"Comical Nautical Nonsense Reaches Land"
In SPONGEBOB THE MOVIE: SPONGE OUT OF WATER, the devious Plankton concocts an elaborate scheme to steal the secret recipe for Krabby Patties, but fails when he’s caught by Mr. Krabs and SpongeBob. When the recipe mysteriously vanishes before their eyes, the whole town of Bikini Bottom blames Plankton, but SpongeBob knows he’s not guilty. So, he sets out to prove his innocence by teaming up with him to get the recipe back. Without the ability to make more Krabby Patties, the entire town goes into apocalyptic mode within seconds of the shortage. The town is doomed to total destruction unless the recipe can be recovered.
While Bikini Bottom descends into chaos, SpongeBob and Plankton build a time machine to travel back to the point in time just before the recipe disappears. This sets them on a harrowing tongue-in-cheek journey through the future and the past, with plenty of random, comical pit stops exploring the wackier side of time travel along the way.
They meet Bubbles, the dolphin “god” who keeps watch over the whole universe. Bubbles gives the entire gang the power of breathing air as they must venture into the unknown world of dry land to track down the recipe thief. They discover that the pirate Burger-Beard stole the recipe and has been controlling the story by reading it from a magical book to his crew of lovable, sarcastic seagulls. Now as AVENGER-like superheroes, they must band together to defeat Burger-Beard and return Krabby Patties to Bikini Bottom.
Based on Nickelodeon’s popular SPONGEBOB cartoon series, the movie stays close to the animation style and quirky brand of humor that makes the TV series so fun and popular. It mixes live action with 2D and 3D animation that gives it an odd texture heading into the third act when the cartoon heroes set foot into the more realistic human world. The plot is simple, hidden beneath a 90 minute barrage of random jokes and unrelated tangents that provide a few good laughs, but also seem to exist only to fill the gaping holes where there just isn’t enough story to sustain an entire movie. Captain Burger-Beard also felt like a partial rip-off of Disney’s Captain Jack Sparrow, cheapening the originality of the character.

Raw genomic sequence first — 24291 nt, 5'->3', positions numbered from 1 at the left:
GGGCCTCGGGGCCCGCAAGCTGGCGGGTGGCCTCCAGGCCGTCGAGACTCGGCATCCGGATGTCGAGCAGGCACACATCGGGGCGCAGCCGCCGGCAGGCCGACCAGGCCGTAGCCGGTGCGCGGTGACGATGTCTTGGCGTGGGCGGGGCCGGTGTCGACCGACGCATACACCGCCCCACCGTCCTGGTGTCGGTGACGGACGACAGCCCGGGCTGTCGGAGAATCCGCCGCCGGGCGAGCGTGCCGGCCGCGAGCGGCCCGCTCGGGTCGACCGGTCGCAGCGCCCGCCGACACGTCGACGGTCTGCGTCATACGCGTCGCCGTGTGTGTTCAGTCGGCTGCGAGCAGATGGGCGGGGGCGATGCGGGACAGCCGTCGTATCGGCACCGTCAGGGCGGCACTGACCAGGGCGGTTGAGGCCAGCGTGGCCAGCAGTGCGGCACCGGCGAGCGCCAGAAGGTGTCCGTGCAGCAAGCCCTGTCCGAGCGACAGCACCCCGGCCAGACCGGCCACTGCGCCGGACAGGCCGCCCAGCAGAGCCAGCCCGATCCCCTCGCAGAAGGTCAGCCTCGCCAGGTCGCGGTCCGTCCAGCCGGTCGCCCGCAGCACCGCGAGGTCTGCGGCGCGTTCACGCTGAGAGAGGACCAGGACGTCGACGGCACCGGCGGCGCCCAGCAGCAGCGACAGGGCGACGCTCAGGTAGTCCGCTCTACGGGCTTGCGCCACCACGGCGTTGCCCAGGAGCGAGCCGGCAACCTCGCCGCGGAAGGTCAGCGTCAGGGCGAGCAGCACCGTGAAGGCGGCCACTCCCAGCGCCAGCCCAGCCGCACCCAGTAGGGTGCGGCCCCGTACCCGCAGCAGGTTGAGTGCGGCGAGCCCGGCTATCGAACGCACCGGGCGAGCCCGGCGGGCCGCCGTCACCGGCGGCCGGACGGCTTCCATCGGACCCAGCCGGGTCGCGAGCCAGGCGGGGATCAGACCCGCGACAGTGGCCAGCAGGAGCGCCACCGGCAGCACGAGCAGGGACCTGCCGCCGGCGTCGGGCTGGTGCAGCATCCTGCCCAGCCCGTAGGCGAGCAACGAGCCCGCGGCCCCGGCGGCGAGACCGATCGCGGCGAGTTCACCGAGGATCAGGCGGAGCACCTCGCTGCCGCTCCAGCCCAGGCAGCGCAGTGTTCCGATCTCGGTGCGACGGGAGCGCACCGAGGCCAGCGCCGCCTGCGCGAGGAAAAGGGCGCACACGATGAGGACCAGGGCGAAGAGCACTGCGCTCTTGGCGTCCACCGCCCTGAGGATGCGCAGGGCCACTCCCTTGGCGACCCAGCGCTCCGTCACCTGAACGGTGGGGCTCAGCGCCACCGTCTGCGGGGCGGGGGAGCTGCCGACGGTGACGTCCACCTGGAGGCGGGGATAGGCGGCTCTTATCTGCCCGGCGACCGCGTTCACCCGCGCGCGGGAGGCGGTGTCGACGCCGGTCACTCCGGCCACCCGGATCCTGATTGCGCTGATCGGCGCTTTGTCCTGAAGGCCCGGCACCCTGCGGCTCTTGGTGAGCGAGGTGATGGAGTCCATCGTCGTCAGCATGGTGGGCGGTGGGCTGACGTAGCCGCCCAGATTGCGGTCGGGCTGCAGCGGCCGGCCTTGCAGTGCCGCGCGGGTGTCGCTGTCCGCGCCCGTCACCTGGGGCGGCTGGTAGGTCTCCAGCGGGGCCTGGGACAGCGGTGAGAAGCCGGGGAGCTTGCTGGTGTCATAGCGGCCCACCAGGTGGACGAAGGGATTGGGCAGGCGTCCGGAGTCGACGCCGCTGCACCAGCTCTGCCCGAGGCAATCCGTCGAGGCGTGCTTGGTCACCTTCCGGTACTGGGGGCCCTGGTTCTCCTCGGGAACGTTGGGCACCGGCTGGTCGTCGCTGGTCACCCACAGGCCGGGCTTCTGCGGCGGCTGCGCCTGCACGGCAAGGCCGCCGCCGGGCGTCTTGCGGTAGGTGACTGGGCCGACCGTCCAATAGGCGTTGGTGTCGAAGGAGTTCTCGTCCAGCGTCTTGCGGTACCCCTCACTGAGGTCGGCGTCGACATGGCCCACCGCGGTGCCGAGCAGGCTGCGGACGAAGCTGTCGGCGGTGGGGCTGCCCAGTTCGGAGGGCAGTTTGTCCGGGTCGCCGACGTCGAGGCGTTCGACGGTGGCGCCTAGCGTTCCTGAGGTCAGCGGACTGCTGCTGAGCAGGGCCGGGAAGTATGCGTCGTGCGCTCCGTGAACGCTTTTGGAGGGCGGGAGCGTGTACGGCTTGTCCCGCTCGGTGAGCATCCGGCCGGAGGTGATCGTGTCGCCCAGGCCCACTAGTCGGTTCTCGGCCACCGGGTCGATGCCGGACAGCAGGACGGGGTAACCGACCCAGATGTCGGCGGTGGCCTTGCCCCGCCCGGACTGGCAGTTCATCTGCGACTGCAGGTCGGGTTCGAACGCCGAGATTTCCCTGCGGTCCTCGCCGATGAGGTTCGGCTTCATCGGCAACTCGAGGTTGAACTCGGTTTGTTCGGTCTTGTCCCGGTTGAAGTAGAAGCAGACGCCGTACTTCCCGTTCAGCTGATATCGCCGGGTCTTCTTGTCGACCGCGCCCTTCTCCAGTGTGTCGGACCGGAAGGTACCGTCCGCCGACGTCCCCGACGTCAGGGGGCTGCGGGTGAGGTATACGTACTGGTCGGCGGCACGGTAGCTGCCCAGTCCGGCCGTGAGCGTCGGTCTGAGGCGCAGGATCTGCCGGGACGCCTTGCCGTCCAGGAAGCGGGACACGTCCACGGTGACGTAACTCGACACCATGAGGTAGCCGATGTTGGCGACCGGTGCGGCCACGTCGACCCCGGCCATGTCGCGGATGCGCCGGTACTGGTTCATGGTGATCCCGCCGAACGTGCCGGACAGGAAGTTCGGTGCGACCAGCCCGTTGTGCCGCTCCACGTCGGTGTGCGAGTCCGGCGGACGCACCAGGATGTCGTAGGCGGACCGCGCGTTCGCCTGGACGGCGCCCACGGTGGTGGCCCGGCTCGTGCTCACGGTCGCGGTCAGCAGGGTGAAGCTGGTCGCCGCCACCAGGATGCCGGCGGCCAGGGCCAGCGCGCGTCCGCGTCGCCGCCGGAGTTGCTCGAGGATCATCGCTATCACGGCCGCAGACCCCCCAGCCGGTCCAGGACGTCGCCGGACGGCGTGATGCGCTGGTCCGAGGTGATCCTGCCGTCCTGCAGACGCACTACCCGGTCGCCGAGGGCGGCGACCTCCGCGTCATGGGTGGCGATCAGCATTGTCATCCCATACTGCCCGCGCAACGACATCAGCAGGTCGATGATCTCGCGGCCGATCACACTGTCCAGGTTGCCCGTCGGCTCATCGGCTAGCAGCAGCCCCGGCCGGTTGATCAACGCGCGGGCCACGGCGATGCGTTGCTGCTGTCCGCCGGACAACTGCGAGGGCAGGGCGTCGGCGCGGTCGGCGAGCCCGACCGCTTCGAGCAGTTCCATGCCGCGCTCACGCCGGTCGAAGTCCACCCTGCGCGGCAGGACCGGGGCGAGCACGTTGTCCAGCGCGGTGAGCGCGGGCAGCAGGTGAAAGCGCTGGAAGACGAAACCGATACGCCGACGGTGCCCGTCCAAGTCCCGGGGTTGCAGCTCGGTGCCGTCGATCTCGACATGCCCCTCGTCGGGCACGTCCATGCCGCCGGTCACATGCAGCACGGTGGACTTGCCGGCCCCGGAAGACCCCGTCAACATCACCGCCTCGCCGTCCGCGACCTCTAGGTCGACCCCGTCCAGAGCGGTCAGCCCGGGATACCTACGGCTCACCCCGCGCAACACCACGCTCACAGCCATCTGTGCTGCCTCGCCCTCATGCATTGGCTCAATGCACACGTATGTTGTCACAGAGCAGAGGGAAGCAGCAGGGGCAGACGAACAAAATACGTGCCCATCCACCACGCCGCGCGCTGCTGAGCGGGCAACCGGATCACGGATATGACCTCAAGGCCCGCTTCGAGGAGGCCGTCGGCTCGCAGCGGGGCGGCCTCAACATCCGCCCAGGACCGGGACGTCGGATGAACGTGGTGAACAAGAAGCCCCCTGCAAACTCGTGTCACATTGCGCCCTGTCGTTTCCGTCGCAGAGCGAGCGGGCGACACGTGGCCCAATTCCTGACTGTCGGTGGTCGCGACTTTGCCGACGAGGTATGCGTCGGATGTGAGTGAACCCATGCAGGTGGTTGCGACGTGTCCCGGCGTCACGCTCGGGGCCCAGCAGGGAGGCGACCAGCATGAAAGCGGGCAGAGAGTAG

The style of content is well established in the TV series and simply carries over into movie format. There is plenty of cartoon-branded slapstick violence and some juvenile jokes. These remain child-friendly for the most part, though some dialogue segues into scatological or rude humor that will either go over the heads of young children or tickle an undeveloped funny bone. The story delves into a satirical view of paganism where “sandwich gods” need to be appeased with a sacrifice and mysterious all-knowing dolphins preside over the universe, but this is balanced out by a moral view of right and wrong, and good versus evil.
Overall, therefore, though there are some questionable elements that may require discussion with younger children, in true cartoon spirit, the movie doesn’t take these or itself seriously, so many viewers may not either, although some viewers will be susceptible. Adults may find themselves getting a little antsy after an hour of underwater mayhem, but SPONGE OUT OF WATER is one can enjoy, with parental discretion.